Scabies—also known as “the itch”—is an intensely itchy rash caused by a tiny mite (similar to a chigger)  that lives in the skin. Because it is only 1/60 inch long, the scabies mite is almost impossible to see without magnification. The mite causing scabies usually lives on the hands, wrists, ankles, groin, and armpits. The rash of scabies is caused by allergy to the mite and may affect the entire skin except for the face. You may have only six or seven scabies mites but be covered with hundreds of itchy spots. The itching areas are an allergic reaction, and usually no mite can be found in them.

Scabies often resembles other rashes. The only way to determine if you have scabies is for your dermatologist to scrape off one of the inflammatory papules on the  skin and examine it under a microscope.  But it may be very difficult to find the mite (like the expression “looking for a needle in a haystack).  Therefore, we treat scabies because we suspect it, even though we cannot find the mite.


Scabies is spread by skin-to-skin contact. All members of your family and any sexual partners you may have must be treated at the same time you are being treated. The early stages of scabies may not itch; be sure all close personal contacts are treated, even if they are not itching. All contacts must be treated at the same time to prevent back-and-forth spread of the mites.

Scabies is not spread by clothes, towels, bedding, or eating utensils. There is no need to sterilize sheets, towels, blankets, or clothing.

Cats and dogs can get a type of scabies and because of their scratching, may also get mange.  There have been rare cases where the infected individual is your pet and the scabies has affected the pet owners.  They can be treated with permithren dips.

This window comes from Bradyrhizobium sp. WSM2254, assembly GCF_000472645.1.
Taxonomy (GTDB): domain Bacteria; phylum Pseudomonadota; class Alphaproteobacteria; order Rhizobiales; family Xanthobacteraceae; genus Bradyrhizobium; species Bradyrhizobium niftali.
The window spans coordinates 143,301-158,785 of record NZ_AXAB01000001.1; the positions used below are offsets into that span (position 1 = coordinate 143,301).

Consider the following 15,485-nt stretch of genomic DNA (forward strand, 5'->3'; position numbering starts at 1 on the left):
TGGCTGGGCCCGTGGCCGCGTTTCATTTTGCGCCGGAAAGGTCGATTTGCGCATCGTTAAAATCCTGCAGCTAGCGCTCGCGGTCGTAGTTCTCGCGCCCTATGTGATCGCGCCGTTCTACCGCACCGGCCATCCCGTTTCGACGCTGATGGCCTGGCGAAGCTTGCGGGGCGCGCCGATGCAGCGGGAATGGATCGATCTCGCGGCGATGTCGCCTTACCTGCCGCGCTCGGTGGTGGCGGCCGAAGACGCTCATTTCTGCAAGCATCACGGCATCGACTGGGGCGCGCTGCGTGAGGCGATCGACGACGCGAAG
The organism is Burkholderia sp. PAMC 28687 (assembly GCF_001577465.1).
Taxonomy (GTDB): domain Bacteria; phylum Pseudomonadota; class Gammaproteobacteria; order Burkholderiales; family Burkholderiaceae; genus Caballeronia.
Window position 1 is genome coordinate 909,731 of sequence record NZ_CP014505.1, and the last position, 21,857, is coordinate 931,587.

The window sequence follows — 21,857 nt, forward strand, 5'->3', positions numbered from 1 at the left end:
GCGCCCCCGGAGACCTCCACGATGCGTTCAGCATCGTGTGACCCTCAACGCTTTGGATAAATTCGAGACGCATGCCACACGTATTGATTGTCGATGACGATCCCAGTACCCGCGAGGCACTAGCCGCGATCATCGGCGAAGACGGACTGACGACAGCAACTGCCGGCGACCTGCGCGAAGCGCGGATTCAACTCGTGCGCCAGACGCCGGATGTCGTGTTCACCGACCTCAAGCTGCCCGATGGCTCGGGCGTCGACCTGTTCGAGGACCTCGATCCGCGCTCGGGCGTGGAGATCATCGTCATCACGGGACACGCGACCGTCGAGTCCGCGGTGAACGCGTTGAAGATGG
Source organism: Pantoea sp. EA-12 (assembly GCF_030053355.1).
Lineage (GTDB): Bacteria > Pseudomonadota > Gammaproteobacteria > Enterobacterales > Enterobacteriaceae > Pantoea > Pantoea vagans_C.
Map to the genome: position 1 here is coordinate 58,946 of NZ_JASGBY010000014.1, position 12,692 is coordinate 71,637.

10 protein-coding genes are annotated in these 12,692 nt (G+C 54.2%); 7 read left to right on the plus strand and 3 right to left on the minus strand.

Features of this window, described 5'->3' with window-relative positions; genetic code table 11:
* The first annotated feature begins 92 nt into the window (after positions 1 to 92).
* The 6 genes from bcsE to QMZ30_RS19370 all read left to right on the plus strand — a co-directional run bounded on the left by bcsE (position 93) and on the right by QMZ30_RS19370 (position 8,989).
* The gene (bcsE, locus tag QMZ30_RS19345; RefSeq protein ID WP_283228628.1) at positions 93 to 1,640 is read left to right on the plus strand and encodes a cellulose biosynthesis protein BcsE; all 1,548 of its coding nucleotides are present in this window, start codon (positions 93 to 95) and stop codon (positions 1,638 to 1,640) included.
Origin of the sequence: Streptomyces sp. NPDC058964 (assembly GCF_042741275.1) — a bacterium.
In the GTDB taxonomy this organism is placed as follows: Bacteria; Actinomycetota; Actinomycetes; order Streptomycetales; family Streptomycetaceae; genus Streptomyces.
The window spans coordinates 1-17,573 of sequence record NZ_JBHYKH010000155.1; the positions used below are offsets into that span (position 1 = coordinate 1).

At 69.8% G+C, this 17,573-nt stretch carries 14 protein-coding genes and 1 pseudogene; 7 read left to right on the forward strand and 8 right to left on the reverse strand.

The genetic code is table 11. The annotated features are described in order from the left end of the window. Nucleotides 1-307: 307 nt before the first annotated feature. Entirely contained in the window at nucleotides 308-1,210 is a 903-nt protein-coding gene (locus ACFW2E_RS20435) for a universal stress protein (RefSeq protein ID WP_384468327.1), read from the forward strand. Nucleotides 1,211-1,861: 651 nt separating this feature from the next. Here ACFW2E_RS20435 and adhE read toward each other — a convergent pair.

Treatment consists of applying a mite-killing medication to the entire skin of the body except the face and scalp. It is very important to apply the medicine to every bit of your skin below the face, including the genital area, feet, and hands (especially in between the fingrs and toes). The medicine should remain on the skin for 24 hours. Please follow these directions exactly:

1. At bedtime, apply the medicine thinly to the entire skin from the neck downward. Rub it on every bit of skin, including the genital area, and be sure to apply it well to the hands, wrists, feet, and ankles.

2. If you wash your hands in the next 12 hours, put more of the medicine on your hands and wrists afterward.

3. The next day, reapply the medicine to your hands and wrists after breakfast and again after lunch. Try not to wash your hands for 1 hour after putting the medicine on your hands.

4. Shower 24 hours after applying the medicine to thoroughly remove it.  Some physicians recommend a second treatment two weeks after the first.

After the treatment, avoid soap, because scabies causes sensitive skin. If your skin is dry, apply a lotion or Vaseline at bedtime. The itching and rash may continue and even get worse for a week or two  even though all the mites have been killed. This results from allergy to the mites and is called postscabetic dermatitis. Postscabetic dermatitis is not scabies, and it requires special treatment. Don’t try to treat it with the mite-killing medicine. We advise a return visit 10 to 14 days after treatment to be sure that you are cured and comfortable.